Image of Haiti AFP

The U.S. sent its last government-chartered evacuation plane to Haiti on Friday, making it one of the last chances for nationals to escape the chaos-engulfed country for the foreseeable future.

The plane is set to arrive in South Florida on Friday afternoon, CBS News reported, and the State Department has so far said that there are no flights scheduled after the one today.

Ron DeSantis' administration in Florida has also evacuated U.S. nationals from the country, the same being the case for some private initiatives. Most flights departed from the northern city of Cap-Haïtien as the capital, Port-au-Prince, remains engulfed in chaos.

Violence continues to dominate the Caribbean nation while its authorities advance slowly to form a transitional council tasked with appointing a new Prime Minister, deal with the gangs that control most of the capital and pave the way to elections in 2026.

The Associated Press reported that gunfire continues to be heard in the streets, forcing charities to suspend care for citizens.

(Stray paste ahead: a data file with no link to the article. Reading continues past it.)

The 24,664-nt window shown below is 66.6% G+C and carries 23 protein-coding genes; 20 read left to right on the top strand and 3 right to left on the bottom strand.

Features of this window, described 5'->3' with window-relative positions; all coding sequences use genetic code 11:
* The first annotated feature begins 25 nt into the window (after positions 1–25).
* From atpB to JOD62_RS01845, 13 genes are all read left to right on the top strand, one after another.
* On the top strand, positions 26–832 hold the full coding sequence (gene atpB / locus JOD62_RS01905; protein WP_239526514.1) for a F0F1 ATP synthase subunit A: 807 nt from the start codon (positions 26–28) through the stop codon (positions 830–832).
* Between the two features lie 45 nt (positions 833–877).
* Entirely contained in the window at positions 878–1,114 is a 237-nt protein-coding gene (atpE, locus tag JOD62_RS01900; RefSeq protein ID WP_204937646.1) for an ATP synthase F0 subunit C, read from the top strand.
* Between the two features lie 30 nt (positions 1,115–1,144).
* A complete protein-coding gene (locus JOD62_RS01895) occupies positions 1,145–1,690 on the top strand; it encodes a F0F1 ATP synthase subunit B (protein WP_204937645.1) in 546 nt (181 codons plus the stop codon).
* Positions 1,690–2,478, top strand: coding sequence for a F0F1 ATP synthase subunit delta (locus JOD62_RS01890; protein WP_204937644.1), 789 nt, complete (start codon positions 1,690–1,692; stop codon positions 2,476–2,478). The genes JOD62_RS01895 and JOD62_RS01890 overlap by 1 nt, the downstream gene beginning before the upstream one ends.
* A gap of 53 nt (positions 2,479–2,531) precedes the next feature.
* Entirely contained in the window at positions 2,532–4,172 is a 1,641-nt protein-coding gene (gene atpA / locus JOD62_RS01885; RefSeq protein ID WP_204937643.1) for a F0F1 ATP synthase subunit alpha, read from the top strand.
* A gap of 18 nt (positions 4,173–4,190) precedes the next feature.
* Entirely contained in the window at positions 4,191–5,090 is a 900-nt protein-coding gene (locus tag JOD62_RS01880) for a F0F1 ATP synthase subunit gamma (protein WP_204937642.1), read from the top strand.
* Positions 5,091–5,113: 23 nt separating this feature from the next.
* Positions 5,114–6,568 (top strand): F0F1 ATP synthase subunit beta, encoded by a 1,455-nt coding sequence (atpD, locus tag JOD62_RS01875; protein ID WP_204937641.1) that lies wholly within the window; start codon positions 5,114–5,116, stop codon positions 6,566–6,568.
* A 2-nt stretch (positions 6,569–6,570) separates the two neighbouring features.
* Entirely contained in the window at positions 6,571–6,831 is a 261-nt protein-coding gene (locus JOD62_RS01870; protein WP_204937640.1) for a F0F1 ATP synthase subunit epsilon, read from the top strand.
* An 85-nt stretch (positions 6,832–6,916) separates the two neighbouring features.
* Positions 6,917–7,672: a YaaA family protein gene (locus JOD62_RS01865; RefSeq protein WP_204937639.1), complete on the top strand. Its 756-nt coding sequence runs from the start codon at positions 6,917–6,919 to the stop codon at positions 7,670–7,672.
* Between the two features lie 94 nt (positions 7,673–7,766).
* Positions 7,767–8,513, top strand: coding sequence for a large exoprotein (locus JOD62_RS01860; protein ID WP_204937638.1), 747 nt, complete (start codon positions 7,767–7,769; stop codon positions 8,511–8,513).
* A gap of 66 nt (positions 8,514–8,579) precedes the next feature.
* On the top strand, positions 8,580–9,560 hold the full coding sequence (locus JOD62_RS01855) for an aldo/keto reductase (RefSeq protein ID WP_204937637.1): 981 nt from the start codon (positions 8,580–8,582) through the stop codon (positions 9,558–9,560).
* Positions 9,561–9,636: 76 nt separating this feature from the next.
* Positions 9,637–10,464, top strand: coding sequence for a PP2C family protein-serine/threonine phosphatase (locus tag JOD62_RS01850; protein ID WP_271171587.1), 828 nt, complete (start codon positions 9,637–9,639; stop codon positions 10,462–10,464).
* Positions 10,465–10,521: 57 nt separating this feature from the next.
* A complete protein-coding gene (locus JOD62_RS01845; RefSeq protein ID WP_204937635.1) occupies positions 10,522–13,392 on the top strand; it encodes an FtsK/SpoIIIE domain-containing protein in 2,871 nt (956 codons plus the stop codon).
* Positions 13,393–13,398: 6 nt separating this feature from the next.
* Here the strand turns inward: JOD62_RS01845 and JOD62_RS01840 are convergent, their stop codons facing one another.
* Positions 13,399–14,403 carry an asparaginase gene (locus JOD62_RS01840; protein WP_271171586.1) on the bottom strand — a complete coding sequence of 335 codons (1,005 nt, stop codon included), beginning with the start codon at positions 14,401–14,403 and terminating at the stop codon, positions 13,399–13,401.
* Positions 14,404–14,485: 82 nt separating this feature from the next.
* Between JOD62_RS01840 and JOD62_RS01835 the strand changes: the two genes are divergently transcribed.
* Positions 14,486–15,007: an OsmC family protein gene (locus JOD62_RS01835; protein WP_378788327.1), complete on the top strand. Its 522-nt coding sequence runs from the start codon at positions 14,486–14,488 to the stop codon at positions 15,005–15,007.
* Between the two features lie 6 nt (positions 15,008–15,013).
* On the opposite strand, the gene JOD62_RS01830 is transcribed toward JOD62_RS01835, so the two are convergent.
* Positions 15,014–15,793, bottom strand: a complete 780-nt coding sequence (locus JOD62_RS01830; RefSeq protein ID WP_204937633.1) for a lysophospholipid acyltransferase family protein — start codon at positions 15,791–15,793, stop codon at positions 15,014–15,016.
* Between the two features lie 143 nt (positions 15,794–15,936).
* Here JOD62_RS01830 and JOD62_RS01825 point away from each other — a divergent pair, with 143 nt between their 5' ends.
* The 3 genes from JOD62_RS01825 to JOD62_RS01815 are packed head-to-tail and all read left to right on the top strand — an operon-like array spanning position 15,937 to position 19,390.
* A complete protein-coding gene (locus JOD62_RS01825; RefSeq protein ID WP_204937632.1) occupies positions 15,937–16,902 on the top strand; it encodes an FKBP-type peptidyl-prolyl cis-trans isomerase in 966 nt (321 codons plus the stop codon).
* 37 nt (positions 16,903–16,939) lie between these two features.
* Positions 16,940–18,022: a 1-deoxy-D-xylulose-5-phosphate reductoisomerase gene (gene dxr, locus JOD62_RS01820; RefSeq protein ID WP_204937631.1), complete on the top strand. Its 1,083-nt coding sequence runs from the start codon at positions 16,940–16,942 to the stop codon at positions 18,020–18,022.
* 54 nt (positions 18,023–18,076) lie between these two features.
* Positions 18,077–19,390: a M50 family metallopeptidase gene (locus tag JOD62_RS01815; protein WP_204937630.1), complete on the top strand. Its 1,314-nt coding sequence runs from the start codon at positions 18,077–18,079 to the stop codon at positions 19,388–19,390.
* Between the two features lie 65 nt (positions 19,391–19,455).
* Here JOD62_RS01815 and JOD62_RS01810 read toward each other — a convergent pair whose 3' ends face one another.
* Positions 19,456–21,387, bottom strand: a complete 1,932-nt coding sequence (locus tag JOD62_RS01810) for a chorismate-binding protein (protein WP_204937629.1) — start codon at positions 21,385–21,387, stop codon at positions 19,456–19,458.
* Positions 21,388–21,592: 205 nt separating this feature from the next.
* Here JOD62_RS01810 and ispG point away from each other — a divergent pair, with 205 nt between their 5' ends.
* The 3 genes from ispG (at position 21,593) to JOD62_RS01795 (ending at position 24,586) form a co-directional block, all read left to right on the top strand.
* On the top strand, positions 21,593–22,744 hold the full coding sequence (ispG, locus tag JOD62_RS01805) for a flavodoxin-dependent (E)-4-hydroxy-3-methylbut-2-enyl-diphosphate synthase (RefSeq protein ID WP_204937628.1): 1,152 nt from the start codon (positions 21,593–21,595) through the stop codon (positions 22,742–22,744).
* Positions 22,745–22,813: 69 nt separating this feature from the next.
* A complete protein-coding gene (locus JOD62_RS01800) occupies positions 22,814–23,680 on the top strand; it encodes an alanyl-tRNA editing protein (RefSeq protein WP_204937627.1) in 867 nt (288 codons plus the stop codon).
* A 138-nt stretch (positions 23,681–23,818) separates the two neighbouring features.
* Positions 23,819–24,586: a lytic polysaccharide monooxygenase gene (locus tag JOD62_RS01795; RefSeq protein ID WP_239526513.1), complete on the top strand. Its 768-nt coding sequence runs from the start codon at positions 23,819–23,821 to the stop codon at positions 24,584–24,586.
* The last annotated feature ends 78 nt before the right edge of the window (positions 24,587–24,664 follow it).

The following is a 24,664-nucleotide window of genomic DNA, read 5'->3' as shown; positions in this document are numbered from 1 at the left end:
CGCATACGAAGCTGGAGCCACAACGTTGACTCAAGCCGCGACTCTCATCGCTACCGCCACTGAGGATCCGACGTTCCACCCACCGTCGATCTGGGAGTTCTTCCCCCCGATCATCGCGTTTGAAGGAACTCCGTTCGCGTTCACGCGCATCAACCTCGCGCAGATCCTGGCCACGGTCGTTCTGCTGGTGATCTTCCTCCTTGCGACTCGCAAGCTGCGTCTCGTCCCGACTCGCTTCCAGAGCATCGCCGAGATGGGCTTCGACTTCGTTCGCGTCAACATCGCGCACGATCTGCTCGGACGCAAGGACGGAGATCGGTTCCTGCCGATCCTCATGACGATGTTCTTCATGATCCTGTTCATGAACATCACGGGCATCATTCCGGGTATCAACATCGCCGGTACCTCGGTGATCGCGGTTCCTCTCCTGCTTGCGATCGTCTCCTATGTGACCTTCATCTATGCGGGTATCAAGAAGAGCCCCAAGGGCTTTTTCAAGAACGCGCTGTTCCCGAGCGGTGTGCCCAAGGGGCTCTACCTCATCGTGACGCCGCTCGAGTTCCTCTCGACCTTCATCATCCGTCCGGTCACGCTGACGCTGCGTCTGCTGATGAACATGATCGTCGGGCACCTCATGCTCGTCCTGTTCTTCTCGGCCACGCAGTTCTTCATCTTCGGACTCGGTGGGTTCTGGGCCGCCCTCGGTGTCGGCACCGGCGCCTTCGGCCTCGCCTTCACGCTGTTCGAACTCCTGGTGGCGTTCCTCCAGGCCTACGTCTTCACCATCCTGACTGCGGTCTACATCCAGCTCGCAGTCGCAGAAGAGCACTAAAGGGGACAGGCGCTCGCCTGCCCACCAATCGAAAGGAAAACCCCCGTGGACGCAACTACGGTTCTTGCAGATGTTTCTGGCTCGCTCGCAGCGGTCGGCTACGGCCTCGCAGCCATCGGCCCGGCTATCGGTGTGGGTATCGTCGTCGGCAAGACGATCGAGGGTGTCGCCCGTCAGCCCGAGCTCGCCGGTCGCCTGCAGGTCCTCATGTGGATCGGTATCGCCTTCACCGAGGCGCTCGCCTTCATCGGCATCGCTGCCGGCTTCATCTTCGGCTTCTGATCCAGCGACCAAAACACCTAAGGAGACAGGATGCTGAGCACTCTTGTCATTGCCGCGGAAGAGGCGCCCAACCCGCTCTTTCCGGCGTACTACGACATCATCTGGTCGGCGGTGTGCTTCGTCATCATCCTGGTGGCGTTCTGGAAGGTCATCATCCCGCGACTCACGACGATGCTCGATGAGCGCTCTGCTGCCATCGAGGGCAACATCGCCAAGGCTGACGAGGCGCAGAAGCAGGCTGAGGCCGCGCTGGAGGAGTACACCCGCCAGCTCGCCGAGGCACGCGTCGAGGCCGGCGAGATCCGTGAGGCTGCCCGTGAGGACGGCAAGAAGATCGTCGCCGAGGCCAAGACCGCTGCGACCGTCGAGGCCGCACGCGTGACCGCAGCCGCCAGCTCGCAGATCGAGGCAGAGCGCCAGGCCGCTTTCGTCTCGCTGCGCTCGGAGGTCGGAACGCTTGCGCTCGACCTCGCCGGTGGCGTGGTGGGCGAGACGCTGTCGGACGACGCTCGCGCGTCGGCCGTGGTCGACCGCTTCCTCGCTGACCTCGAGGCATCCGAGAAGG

The UN's World Food Program said Thursday that, even though it had expanded its operations to provide food assistance, the amount of people going hungry in Haiti has reached record highs.

The agency added that it risks running out of food by the end of the month as airports and ports in the country continue to be severely hampered by the fighting.

Due to weeks of ongoing gang violence, there are about 18 hospitals that have stopped their operations.

The country's state of emergency has been extended until at least May 3 and the curfew is in place until April 17. Over 50,000 people have fled from capital Port-au-Prince over the past weeks.

A group of lawmakers and advocates came together on Thursday to urge the Biden administration to address the worsening humanitarian crisis in the Caribbean nation.

Haiti Caucus Co-Chairs Rep. Ayanna Pressley (MA-07) and Rep. Sheila Cherfilus-McCormick (FL-20), and Rep. Cori Bush (MO-01) were present in the event.

The former said that the crisis, which has escalated since late February, "demands a humanitarian response, and the United States must take action to stabilize Haiti and save lives."

Among the lawmakers and advocates' were the Biden administration: "extend and redesignate TPS for Haiti," "stop all plans to detain Haitians interdicted at sea at Guantanamo Bay or offshore detention centers," and "Halt all removals to Haiti by land or sea."

"We have a moral obligation to protect Haitians fleeing these horrific conditions, and to support Haitian-led solutions that ensure democracy and stability," said Representative Cori Bush.

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